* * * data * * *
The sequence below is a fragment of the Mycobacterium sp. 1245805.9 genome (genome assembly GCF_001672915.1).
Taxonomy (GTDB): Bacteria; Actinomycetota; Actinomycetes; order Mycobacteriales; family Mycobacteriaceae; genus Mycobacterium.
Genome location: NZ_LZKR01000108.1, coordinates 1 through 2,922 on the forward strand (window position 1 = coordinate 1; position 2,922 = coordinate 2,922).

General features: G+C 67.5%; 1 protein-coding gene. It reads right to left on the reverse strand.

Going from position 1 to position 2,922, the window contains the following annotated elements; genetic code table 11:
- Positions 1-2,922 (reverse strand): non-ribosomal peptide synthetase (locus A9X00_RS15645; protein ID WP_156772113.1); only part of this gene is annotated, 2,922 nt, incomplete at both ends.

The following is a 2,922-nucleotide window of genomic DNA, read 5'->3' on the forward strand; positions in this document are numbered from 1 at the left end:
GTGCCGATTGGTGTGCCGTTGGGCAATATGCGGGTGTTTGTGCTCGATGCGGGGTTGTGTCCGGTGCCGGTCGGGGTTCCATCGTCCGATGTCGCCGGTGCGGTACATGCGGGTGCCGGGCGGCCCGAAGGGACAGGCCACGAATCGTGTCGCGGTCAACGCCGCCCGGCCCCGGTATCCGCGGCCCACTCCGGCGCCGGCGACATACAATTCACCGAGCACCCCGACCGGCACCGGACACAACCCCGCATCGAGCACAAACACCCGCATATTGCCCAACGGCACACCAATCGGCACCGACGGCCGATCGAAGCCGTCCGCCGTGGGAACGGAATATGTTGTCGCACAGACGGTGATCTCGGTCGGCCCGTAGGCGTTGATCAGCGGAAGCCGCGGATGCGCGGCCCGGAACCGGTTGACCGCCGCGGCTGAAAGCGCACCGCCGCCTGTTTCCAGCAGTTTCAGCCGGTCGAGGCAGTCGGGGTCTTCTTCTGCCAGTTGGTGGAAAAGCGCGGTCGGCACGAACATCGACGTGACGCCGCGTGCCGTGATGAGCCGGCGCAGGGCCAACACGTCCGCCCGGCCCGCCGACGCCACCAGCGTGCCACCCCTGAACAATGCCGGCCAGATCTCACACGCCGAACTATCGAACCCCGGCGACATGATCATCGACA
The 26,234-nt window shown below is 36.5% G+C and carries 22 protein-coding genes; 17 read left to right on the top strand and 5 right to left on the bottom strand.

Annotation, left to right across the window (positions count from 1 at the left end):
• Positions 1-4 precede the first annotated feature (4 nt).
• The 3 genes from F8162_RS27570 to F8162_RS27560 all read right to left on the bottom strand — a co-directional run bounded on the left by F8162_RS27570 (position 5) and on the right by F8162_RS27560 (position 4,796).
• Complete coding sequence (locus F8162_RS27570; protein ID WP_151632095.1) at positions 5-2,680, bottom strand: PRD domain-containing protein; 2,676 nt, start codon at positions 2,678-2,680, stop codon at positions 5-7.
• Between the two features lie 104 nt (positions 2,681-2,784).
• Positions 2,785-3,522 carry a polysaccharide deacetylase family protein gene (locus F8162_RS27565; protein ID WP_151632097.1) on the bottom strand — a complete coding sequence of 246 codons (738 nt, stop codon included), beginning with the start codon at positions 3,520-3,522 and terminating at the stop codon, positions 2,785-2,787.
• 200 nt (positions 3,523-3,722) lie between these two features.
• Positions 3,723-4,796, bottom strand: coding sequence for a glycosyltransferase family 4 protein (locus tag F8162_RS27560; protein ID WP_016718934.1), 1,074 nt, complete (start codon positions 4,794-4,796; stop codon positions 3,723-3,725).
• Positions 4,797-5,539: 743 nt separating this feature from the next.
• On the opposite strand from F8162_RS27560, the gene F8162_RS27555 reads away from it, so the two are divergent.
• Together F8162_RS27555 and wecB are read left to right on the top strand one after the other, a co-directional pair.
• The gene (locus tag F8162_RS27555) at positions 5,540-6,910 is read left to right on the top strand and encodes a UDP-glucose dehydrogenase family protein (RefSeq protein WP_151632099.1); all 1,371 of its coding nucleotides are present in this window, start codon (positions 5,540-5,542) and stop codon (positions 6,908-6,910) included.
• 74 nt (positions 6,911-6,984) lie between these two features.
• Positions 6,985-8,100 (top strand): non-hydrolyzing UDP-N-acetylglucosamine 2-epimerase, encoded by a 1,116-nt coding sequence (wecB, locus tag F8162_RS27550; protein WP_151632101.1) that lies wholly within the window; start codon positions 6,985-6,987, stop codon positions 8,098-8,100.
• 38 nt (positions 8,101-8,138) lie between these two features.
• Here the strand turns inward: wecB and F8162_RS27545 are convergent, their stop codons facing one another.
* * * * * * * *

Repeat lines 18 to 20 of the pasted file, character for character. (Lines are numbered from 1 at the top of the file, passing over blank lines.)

• Positions 4,797-5,539: 743 nt separating this feature from the next.
• On the opposite strand from F8162_RS27560, the gene F8162_RS27555 reads away from it, so the two are divergent.
• Together F8162_RS27555 and wecB are read left to right on the top strand one after the other, a co-directional pair.